N.D. Andy Lehrer

Welcome! I am a Ph.D. candidate in economics at the University of Wisconsin-Madison.

My main research interests are firm dynamics, international macro/finance, and international trade. I study how firms set their prices in international markets in reaction to policy uncertainty, tariff changes, and exchange rate fluctuations. My interests also include sovereign debt, monetary policy in open economies, and political economics. As a policy-oriented macroeconomist, I combine structural modeling, quantitative methods, and design-based econometrics.

Before moving to Madison, I was a research economist in the Banking and Finance team at the Israel Competition Authority, and a research analyst in the Financial Division at the Bank of Israel.

I hold an M.A. in economics and a B.A. in philosophy, politics, and economics (PPE) from the Hebrew University of Jerusalem, Israel.

Contact Information:

Email: nlehrer2[at]wisc.edu

LinkedIn: N.D. Andy Lehrer

Twitter: @ndlehr

Curriculum Vitae: Link

Working Papers

Trade policy uncertainty and import prices (draft coming soon) Job market paper

Trade policy uncertainty (TPU) has been rising this century, reaching its highest level in decades in the 2018-2019 U.S.-China trade war. Yet, little is known about the effect of TPU on import prices that adjust infrequently. In this paper, I introduce TPU and tariffs into a dynamic model of exporting with costly price adjustments. The model accounts for well-documented facts about U.S. import prices, specifically low exchange rate pass-through. I show that the likelihood of price adjustment decreases with TPU as firms try to postpone costly adjustments. The optimal tariff-exclusive reset price increases with TPU due to price complementarities that create a precautionary markup motive. In a quantitative exercise, I calibrate the model to U.S. import prices and show that tariff pass-through into the tariff-inclusive import price increases significantly with TPU. At the same time, exchange rate pass-through into the same prices is unaffected by TPU and remains low. My findings explain a large part of the puzzling high tariff pass-through estimated for U.S. import prices during the 2018-2019 trade war vis-a-vis low exchange rate pass-through. Finally, I show that the deadweight loss created by a tariff hike increases with the level of TPU.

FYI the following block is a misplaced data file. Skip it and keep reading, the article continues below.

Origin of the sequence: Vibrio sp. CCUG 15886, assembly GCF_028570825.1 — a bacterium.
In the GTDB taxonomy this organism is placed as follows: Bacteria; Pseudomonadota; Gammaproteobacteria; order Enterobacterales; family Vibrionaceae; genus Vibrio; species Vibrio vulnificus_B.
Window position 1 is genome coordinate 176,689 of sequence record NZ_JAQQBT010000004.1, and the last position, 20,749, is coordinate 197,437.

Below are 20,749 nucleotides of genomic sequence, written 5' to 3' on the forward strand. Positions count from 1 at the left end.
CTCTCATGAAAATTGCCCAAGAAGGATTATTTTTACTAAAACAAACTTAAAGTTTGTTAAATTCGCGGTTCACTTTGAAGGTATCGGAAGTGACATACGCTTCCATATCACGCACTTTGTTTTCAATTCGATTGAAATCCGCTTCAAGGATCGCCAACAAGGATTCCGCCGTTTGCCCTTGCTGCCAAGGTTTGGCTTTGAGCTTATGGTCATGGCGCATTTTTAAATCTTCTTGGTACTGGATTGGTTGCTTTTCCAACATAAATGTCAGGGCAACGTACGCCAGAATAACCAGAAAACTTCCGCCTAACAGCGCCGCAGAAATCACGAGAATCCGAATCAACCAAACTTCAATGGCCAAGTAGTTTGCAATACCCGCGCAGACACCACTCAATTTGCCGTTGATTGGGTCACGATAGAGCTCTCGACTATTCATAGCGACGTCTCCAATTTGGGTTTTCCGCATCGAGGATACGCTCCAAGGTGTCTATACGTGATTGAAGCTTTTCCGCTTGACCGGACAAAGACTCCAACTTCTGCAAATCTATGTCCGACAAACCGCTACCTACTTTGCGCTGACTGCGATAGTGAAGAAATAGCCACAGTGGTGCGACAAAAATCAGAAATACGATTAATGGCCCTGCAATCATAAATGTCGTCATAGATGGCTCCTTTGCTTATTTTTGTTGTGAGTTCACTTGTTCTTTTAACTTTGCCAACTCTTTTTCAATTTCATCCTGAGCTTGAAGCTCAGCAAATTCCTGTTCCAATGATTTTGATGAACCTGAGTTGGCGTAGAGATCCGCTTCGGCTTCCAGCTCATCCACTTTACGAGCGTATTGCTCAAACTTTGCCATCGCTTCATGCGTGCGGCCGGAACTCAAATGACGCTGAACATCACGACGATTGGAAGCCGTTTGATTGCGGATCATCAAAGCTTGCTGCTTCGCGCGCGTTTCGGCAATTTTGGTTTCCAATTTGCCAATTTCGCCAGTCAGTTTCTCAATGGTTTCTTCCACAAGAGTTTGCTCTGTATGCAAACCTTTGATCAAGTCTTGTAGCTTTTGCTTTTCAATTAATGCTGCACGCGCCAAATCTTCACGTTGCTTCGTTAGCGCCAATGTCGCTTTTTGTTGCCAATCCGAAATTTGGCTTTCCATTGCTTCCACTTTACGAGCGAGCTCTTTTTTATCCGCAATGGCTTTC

Work in Progress

The role of exchange rate pass-through in the 2018-2019 U.S.-China trade war

Uniform pricing in international trade


Monetary policy in a small open economy with multiple invoicing currencies


Monetary policy regime, domestic debt, and external debt in emerging economies (with Julio Mereb)

Published Papers

This study uses the 2015 legislature elections in Israel in order to estimate how the market evaluates political connections. Using the political connectedness of boards of directors and senior executives in all the public firms in Israel to identify political connections, the study estimates the impact of the electoral outcomes on the cumulative abnormal returns of firms listed in the Tel Aviv Stock Exchange (TASE) in the days following the elections. Results indicate that political connections had little impact on cumulative abnormal returns in the estimation period. However, some sectors reacted in a robust and statistically significant manner. In particular, gas and oil firms' stock prices showed a notably higher and positive abnormal return. While the effect of the electoral outcomes on specific sectors indicates that the Israeli stock market does evaluate political outcomes through asset prices, the market's lack of responsiveness to political connections after the 2015 elections could indicate that political connections do not carry financial value in the Israeli stock market. This unique result is attributed to the institutional and political system in the country.


Policy Reports & Research

"Competition in the Retail Brokerage Market", Israel Competition Authority and Israel Securities Authority: August 2019 (Hebrew)

"Bond Offerings by Foreign Companies in Israel". In Financial Stability Report (pp. 36-41), Bank of Israel: December 2014

Reclaiming Nimrod: learn more about this 5,000 years old name (Nimrod, Nimrud).